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In Connecticut: Prayers, Grief, Questions … And Stories Of Heroism

Hanging on to each other: Two people at one of the prayer services Friday night in Newtown, Conn.

Parishioners attend a prayer service at Saint Johns Episcopal Church near Sandy Hook Elementary School in Newtown, Conn.

A woman prays at Saint Rose of Lima Roman Catholic Church in Newtown, Conn., on Saturday.

The day after one of the worst mass murders in the nation's history, Americans are learning more about Friday's horrific attack at Sandy Hook Elementary School in Newtown, Conn., that left 20 children and six adults lying dead.

Late in the afternoon on Saturday, state officials released a list of those killed in the assault. All of the children who died were first graders.

The man authorities have identified as the killer -- 20-year-old Adam Lanza -- also died at the scene, possibly from a self-inflicted gunshot. One other person was found dead at a home in Newtown. Authorities have told NPR and other news outlets it was Lanza's mother. Their bodies will be examined by state medical officials on Sunday.

Friday morning, a spokesman for the Connecticut State Police told reporters that the gunman forced his way into the school. The investigation into exactly what happened, and why, is still ongoing and more details are expected from the State Police on Sunday. It may still be a couple of days, however, before investigators finish working at the bullet-ridden school.

We followed the story as it developed on Friday. Today, we'll update the news in this post and look for related stories.

Update at 4:40 p.m. ET. A List Of Victims:

At the news conference noted in our previous update, state medical officials released an official list of the 20 children and six adults killed in the attack on Sandy Hook Elementary. We have created a separate post with the names and ages of the victims.

Update at 4:03 p.m. ET. Medical Examiner Provides Details On Investigation:

Speaking at a news conference, Connecticut's Chief Medical Examiner H. Wayne Carver II told reporters:

I've Been at this for a third of a century ... this is probably the worst I have seen, or the worst that I know any of my colleagues have seen.

Carver said that his team arrived within hours of the crime scene being secured and that they worked there until 12:30 a.m. The bodies were then transported to Farmington, Conn., where examinations began Saturday morning.

All of the children had been examined by 1:30 p.m. on Saturday. Families did not see the bodies directly, with identification taking place through photographs of the victims.

Carver said that he personally examined seven of the victims, each with between three and 11 wounds. All deaths have been classified as homicides resulting from gunshot wounds. Most of the wounds did not appear to have been inflicted at close range in the victims Carver examined.

The bodies of the man identified as the gunman and the body found in the gunman's home have not been examined. That work will take place Sunday morning.

A team of four doctors, 10 technicians and other support staff participated in the examinations with Carver.

Update at 3:25 p.m. ET. School Teacher Identified By Newspaper As A Victim:

Lauren Rousseau, a 30-year-old teacher at Sandy Hook Elementary, has been identified by The News-Times of Danbury, Conn., as one of those killed in Friday's attack. Rousseau's mother is an editor at the paper. From their report:

Lauren, after years of working as a substitute teacher, -- while working other jobs to earn a living -- landed a permanent substitute teaching job at Sandy Hook Elementary School in October.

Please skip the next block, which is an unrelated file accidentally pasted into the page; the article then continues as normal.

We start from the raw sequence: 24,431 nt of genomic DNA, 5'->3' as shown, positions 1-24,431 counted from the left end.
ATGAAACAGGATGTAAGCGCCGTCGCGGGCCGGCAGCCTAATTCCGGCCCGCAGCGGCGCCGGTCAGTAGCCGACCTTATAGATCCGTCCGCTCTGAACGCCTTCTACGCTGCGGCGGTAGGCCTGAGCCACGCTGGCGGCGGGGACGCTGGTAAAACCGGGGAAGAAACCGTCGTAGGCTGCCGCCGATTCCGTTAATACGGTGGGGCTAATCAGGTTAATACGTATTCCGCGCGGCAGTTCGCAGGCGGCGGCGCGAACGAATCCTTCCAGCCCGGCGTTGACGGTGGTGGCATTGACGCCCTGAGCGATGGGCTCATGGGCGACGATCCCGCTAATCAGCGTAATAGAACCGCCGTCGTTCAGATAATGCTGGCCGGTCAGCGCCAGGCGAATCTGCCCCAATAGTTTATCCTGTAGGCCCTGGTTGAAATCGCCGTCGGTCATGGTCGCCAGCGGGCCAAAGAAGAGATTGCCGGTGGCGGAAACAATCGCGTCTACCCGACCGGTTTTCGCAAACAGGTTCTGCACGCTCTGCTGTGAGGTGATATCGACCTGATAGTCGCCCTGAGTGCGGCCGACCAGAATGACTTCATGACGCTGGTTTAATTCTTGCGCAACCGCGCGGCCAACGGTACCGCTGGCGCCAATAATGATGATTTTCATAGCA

"It was the best year of her life," said Teresa Rousseau, Lauren's mother and a copy editor at The News-Times.

Update at 1:52 p.m. ET. School's Principal Was Among Those Killed, Official Says:

A school official in Newtown has told NPR that Sandy Hook principal Dawn Hochsprung was among the six adults killed in the school.

Her death had been reported earlier by other news outlets. NPR has been pushing to get independent confirmation before posting or broadcasting such news.

Update at 1:50 p.m. ET. "There Are Bad Guys Out There Now, We Need To Wait For The Good Guys," Teacher Told Children As They Hid:

Fox News has gripping video of third grade teacher Kaitlin Roig talking about how she and 14 children hid in a bathroom. She told the children they had to be absolutely quiet. "There are bad guys out there now, we need to wait for the good guys," a tearful Roig says she told the kids.

Update at 1:20 p.m. ET. In Hiding, Librarians Tried To Keep Children Occupied With Paper And Crayons.

From The Associated Press:

"Maryann Jacob, a clerk in the school library, was in there with 18 fourth-graders when they heard a commotion and gunfire outside the room. She had the youngsters crawl into a storage room, and they locked the door and barricaded it with a file cabinet. There happened to be materials for coloring, 'so we set them up with paper and crayons.'

"After what she guessed was about an hour, officers came to the door and knocked, but those inside couldn't be sure it was the police.

" 'One of them slid his badge under the door, and they called and said, It's OK, it's the police,' she said."

Update at 12:55 p.m. ET. All Three Guns Were Used, Senator Says:

Asked on CNN moments ago about the two handguns and one rifle found in the school, Democratic Sen. Richard Blumenthal said "all of them were used in some way." Blumenthal was Connecticut's attorney general before being elected to the Senate in 2010. He was in Newtown when he spoke with CNN and earlier in the day was with the police who are investigating the shootings.

Update at 12:15 p.m. ET. Will The Shootings Shift Public Opinion On Guns?

Polling in recent years indicates that the news may not have a significant, lasting impact on public opinion -- unless the murders of 20 school children at their school is just such a shock.

Update at 11:15 a.m. ET. On Nancy Lanza: